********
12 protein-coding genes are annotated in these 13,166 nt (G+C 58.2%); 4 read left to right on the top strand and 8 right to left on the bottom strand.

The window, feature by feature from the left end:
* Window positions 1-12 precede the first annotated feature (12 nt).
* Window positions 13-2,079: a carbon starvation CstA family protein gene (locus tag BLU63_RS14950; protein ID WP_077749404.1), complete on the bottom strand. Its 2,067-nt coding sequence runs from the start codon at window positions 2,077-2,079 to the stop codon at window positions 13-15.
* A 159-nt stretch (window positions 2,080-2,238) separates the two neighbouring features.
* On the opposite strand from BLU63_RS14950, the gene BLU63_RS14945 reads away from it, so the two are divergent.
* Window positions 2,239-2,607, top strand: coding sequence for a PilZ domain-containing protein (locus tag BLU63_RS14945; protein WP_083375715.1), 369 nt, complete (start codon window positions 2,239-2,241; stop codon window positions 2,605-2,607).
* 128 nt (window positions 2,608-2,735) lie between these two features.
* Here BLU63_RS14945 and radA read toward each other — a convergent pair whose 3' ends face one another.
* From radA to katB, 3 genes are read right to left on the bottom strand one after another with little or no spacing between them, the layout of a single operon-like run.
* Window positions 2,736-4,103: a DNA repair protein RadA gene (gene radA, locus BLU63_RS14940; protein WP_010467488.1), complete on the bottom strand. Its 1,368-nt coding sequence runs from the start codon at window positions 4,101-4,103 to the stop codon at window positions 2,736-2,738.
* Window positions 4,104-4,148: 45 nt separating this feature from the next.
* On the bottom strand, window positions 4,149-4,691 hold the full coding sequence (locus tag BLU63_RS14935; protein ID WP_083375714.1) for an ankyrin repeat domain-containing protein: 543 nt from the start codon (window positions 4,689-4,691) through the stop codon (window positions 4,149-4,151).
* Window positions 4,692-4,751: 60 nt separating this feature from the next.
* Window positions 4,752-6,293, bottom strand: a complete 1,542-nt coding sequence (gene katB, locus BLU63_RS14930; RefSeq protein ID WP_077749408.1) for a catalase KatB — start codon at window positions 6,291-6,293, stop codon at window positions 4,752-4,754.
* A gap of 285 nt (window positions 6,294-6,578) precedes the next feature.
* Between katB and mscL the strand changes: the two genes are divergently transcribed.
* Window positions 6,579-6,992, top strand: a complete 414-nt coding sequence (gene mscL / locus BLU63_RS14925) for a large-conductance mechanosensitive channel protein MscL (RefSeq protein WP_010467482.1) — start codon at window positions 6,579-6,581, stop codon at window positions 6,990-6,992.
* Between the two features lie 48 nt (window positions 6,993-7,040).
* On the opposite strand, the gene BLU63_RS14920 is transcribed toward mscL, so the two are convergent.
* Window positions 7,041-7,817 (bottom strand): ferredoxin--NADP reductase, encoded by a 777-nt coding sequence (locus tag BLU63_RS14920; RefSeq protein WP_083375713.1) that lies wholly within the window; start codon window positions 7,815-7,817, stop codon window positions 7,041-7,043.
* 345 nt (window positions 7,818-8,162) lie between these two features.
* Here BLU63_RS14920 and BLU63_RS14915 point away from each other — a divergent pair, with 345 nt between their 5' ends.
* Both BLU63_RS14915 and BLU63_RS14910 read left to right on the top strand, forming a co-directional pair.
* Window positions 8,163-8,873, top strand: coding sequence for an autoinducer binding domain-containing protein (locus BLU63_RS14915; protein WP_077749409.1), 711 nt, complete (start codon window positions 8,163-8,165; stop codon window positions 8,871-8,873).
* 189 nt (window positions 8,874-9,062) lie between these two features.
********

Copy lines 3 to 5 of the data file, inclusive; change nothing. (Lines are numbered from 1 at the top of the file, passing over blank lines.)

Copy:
* Window positions 1-12 precede the first annotated feature (12 nt).
* Window positions 13-2,079: a carbon starvation CstA family protein gene (locus tag BLU63_RS14950; protein ID WP_077749404.1), complete on the bottom strand. Its 2,067-nt coding sequence runs from the start codon at window positions 2,077-2,079 to the stop codon at window positions 13-15.
* A 159-nt stretch (window positions 2,080-2,238) separates the two neighbouring features.